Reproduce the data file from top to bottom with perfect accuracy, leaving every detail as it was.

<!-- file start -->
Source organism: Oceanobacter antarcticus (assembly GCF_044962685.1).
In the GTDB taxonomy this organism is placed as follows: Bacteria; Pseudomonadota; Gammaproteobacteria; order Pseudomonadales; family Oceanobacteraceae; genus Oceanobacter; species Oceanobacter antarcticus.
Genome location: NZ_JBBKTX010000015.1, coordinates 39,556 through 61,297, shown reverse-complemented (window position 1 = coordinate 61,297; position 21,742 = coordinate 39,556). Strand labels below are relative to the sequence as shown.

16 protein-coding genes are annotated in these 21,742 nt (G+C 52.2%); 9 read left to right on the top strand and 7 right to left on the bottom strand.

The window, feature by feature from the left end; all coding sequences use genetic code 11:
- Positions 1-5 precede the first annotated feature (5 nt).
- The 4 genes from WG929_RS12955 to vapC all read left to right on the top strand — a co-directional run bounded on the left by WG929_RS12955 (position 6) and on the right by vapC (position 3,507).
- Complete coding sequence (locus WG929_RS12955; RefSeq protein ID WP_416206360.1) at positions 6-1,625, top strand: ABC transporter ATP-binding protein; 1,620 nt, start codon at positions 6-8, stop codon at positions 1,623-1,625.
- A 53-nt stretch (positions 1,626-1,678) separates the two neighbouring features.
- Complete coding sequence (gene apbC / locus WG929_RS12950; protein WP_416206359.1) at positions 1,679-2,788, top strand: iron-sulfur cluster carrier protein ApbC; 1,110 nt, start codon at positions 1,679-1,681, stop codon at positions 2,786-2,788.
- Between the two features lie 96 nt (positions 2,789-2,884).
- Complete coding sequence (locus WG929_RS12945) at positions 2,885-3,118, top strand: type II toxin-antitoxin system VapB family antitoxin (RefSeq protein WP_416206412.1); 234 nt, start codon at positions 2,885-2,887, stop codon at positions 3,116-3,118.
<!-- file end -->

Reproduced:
Source organism: Oceanobacter antarcticus (assembly GCF_044962685.1).
In the GTDB taxonomy this organism is placed as follows: Bacteria; Pseudomonadota; Gammaproteobacteria; order Pseudomonadales; family Oceanobacteraceae; genus Oceanobacter; species Oceanobacter antarcticus.
Genome location: NZ_JBBKTX010000015.1, coordinates 39,556 through 61,297, shown reverse-complemented (window position 1 = coordinate 61,297; position 21,742 = coordinate 39,556). Strand labels below are relative to the sequence as shown.

16 protein-coding genes are annotated in these 21,742 nt (G+C 52.2%); 9 read left to right on the top strand and 7 right to left on the bottom strand.

The window, feature by feature from the left end; all coding sequences use genetic code 11:
- Positions 1-5 precede the first annotated feature (5 nt).
- The 4 genes from WG929_RS12955 to vapC all read left to right on the top strand — a co-directional run bounded on the left by WG929_RS12955 (position 6) and on the right by vapC (position 3,507).
- Complete coding sequence (locus WG929_RS12955; RefSeq protein ID WP_416206360.1) at positions 6-1,625, top strand: ABC transporter ATP-binding protein; 1,620 nt, start codon at positions 6-8, stop codon at positions 1,623-1,625.
- A 53-nt stretch (positions 1,626-1,678) separates the two neighbouring features.
- Complete coding sequence (gene apbC / locus WG929_RS12950; protein WP_416206359.1) at positions 1,679-2,788, top strand: iron-sulfur cluster carrier protein ApbC; 1,110 nt, start codon at positions 1,679-1,681, stop codon at positions 2,786-2,788.
- Between the two features lie 96 nt (positions 2,789-2,884).
- Complete coding sequence (locus WG929_RS12945) at positions 2,885-3,118, top strand: type II toxin-antitoxin system VapB family antitoxin (RefSeq protein WP_416206412.1); 234 nt, start codon at positions 2,885-2,887, stop codon at positions 3,116-3,118.